I liked the Sony a6700 from the first moment. It feels quite comfortable while holding it, especially in combination with the small APS-C lenses I received as well. I can’t say how it balances with larger lenses and telephoto lenses.

The design and features of the camera make it fun to use. The results, although only in JPEG for now, look great. It doesn’t allow for a very high ISO setting, but ISO 3,200 should be enough for most circumstances. If the built-in noise reduction is switched off, perhaps one of the modern A.I. noise reduction software programs can achieve a better result with ISO values beyond the limit of ISO 3,200 I find acceptable.

Talking about artificial intelligence, the A.I. autofocus engine did not impress me that much. The times it went its own way, ignoring my chosen settings, were too frequent to trust it completely. Still, when it did focus, the tracking worked well.

Of course, I had a limited amount of lenses and focal ranges available for this review. But in the situations I used the autofocus and tracking, it shouldn’t be that difficult to lock onto the right subject.

For video, the Sony a6700 works well, with enough possibilities and video formats. The 4K result from the 6K oversampled recording is sharp and crisp. The full HD 120p looks a bit softer, but perfectly usable. I used the built-in microphone for my recording, and although it is acceptable for some situations, an additional microphone should be the first investment.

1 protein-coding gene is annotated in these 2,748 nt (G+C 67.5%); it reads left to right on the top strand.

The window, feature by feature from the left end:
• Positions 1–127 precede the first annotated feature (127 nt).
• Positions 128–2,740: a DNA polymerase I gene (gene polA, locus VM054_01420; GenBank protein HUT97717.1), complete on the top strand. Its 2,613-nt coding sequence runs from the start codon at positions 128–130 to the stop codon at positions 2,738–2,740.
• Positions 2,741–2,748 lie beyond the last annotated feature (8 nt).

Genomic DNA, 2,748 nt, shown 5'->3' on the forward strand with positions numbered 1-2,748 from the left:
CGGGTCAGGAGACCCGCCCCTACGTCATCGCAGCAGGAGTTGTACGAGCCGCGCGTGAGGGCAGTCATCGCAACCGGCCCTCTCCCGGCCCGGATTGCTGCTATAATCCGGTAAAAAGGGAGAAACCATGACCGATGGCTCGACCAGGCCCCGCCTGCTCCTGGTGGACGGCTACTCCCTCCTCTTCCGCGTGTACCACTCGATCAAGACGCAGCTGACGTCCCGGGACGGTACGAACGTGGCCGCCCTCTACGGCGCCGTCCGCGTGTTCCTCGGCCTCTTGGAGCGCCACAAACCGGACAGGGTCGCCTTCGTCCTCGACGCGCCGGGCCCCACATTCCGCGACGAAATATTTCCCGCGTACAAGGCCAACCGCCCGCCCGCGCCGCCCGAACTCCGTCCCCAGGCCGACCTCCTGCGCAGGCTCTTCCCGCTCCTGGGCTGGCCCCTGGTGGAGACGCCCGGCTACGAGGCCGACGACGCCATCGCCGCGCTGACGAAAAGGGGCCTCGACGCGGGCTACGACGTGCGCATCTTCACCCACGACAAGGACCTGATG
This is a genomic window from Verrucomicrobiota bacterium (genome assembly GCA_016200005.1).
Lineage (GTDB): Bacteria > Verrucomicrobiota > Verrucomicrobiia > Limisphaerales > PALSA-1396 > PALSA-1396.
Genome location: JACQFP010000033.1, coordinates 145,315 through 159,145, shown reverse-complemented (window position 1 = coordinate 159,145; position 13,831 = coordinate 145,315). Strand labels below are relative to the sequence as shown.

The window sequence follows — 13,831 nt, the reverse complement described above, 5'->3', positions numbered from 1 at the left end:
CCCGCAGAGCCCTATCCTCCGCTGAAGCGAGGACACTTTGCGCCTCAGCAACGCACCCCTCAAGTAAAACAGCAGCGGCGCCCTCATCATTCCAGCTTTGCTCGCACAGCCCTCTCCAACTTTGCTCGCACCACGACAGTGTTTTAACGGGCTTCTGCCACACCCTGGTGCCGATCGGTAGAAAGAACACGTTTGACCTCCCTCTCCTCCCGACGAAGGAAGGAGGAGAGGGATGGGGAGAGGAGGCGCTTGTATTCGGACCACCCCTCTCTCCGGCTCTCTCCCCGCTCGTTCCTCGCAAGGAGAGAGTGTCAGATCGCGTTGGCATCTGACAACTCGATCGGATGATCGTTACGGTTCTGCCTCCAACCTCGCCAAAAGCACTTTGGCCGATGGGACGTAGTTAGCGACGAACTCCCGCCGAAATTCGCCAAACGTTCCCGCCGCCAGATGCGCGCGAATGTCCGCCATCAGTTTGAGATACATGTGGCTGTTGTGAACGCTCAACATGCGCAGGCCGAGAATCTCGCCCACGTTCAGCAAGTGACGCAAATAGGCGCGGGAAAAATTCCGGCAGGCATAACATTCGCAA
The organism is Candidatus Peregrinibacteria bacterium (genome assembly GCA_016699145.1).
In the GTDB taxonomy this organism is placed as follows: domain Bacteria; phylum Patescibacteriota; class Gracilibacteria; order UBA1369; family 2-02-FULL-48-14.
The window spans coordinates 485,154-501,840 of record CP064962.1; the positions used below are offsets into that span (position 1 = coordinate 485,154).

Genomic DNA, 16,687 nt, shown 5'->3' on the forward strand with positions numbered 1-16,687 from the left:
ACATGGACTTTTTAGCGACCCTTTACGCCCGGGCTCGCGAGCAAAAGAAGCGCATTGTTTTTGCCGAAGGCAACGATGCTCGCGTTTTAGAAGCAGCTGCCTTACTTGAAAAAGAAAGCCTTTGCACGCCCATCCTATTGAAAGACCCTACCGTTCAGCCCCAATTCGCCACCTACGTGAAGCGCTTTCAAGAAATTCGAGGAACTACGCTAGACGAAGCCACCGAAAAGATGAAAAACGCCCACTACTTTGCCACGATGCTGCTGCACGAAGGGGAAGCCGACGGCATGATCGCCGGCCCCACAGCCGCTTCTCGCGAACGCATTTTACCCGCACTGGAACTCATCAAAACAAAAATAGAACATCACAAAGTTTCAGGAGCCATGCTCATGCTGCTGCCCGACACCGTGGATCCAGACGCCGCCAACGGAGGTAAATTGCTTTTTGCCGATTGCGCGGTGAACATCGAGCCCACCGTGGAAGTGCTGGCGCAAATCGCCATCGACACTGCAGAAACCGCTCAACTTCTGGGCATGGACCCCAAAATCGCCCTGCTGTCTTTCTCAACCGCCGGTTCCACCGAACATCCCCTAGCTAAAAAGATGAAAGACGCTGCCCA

It’s too bad Sony did not make a complete upgrade with this new camera. Why not improve the viewfinder and LCD screen as well? That would have made the a6700 definitely a winner, although it doesn’t affect the results from the camera, of course. 

What I Liked About the Sony a6700

  • Small form factor while still comfortable to use
  • Better design compared to its predecessor
  • AF tracking works very well
  • Fully articulating LCD screen
  • Dedicated and easy to identify AF-ON button
  • The grip now features a dial below the shutter release button
  • Modern menu system
  • Fast sensor readout results in unnoticeable rolling shutter effect
  • Focus bracketing option (no in-camera depth mapping and merging)
  • Bulb timer available
  • Customization options are extensive (almost too much)

What Could Be Improved

  • Autofocus is not always that reliable 
  • Resolution of the electronic viewfinder and LCD screen
  • Continues shooting of 11 frames per second
  • Adding a joystick on the back
  • Exposure simulation can’t show more than 3 stops exposure compensation (but it can in manual)
  • Less aggressive noise reduction for jpeg
  • Not every button gives the same or enough feedback while pressing
  • Tilting LCD screen like the Sony a7R V

Should You Buy the Sony a6700?

The Sony a6700 isn’t a perfect camera by far, but then again, a perfect camera doesn’t exist. I think the a6700 is worth the investment. So yes, if you’re in the market for a compact light weight camera, and don’t mind the APS-C sensor, the Sony a6700 is a good choice.